Where Ken Burns may or may not be the modern definitive anthologist of jazz history in visual format, and certainly a tsunami of critical opinion differs on that point, Icons Among Us not only takes up where he left off but also acts as historiographer to the orthodoxy of Burns' and others' oft overladen bounty of reflexive re-encantations of received wisdom. More, this oral odyssey reflects jazz's more cynically wise eschewal of worship of the past as the sole or even the chiefest legitimate means of music production, conversation, and criticism. Over the run of a literal orgy of sharp-witted, knowledgeable, and even blasphemous (bless that Matthew Shipp!!) insights, opinions, and rumblings, the viewer is set right down in the middle of the debate's new era and thus awakened—enlightened, if you will.
Though I must say I'm not happy with the censorship throughout the satisfyingly long (but all too short!) four-DVD set, bleeps cutting out obscenities in an artistic oeuvre that's glaringly obvious as adult fare and thus undeserving of such emendation, I nonetheless understand why it was done, noting the accompanying CD-ROM and printable 62-page printable PDF scholastic study guide, and move on. This material is so damn valuable that such cautions in a religion-dominated world so beggarly in its tolerances, not to mention lightning swift in its ignorant rancors and retributions, is not only wise but necessary…dammit! 'Sides, no one can have any doubt what was said nor miss the impact. As noted, Matthew Shipp's a blessed relief of candor, honesty, and hard-as-nails ideations, the kind of rebellious anti-authoritarian intellect that keeps jazz the fount of daring enterprise it still manages to be despite all pressures to steamroll to the contrary. An example straight from the selfsame acerbic pianist in the film: "Jazz is just a word, it's a four-letter word. It has, actually, no meaning." Heh! That should set the old guard's teeth on edge.
Then there's the surprisingly zen-like presence of Nicholas Payton, a cat who's rock-solid spiritual but very far from the Western representation of that estate…unless one truly understands the East-West Gnostic side of the Christ mythos, as well as the enigma of Socrates, Nietzsche, and others. In fact, the prevalence of spiritual feeling as narrative and coloration develops well here, a decidedly Humanist spirituality at that, and may surprise many, as jazz has never been particularly noted for its adherence to this aspect of life. Ah, but such a notion ignores the venerable John Coltrane, Pharaoh Sanders, and others, Trane a gent exceedingly moved by that which lie-eth outside the temporal. Regardless, though, Icons is a deep pensée on aesthetics, the travails of cutting edge artists, and the very pointed inference of what might occur were the world at large to adopt airs more in tune with the artistic ferment it claims to honor.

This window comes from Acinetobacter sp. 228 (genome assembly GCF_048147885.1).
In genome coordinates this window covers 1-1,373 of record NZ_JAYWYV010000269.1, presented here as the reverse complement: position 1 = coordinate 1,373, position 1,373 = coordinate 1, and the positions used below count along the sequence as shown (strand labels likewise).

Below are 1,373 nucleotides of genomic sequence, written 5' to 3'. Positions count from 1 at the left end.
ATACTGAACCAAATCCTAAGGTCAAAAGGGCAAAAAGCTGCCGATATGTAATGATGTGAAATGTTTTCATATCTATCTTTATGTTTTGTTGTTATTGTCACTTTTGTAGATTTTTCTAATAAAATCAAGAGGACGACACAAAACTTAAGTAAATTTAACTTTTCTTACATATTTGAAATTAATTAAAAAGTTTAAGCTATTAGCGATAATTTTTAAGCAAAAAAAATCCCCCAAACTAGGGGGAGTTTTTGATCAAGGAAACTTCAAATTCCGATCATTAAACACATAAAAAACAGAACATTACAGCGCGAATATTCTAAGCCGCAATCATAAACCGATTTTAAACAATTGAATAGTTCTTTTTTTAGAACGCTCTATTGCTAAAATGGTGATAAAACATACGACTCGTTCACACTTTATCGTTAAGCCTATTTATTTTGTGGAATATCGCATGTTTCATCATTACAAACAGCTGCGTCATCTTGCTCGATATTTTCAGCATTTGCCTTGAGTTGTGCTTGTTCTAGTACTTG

Alternating spoken testament with splices of club scenes and visits to New Orleans and other jazz birthplaces, Icons is linear only in that it starts with many general senses of topicality and then riffs and improvs on whatever comes up, as full of nuance and twists as the music form itself. A discussion on aesthetics may lead into a delineation of the mechanics of chops, then into a critique of the club scene alongside observations of audience attitude shifts, and, well, hardly an aspect of the present lamentably low-profile renaissance is left out in the cold. Then, of course, there are the bonuses of full live takes on songs at the terminus of each of the four episodes, close-up shots of Shipp, Bill Frisell, Charlie Hunter, Roy Hargrove, and etc. working away in their distinct languages. Thus, the titular assertion is on the mark: if you're still sitting in a Burnsian framework or thinking that the elder Blue Note, CTI, Prestige, and other landmarks remain the flesh and blood of jazz, think again. Once done with this document, you will indeed never look at the style that way any longer.
Edited by: David N. Pyles
Copyright 2011, Peterborough Folk Music Society.
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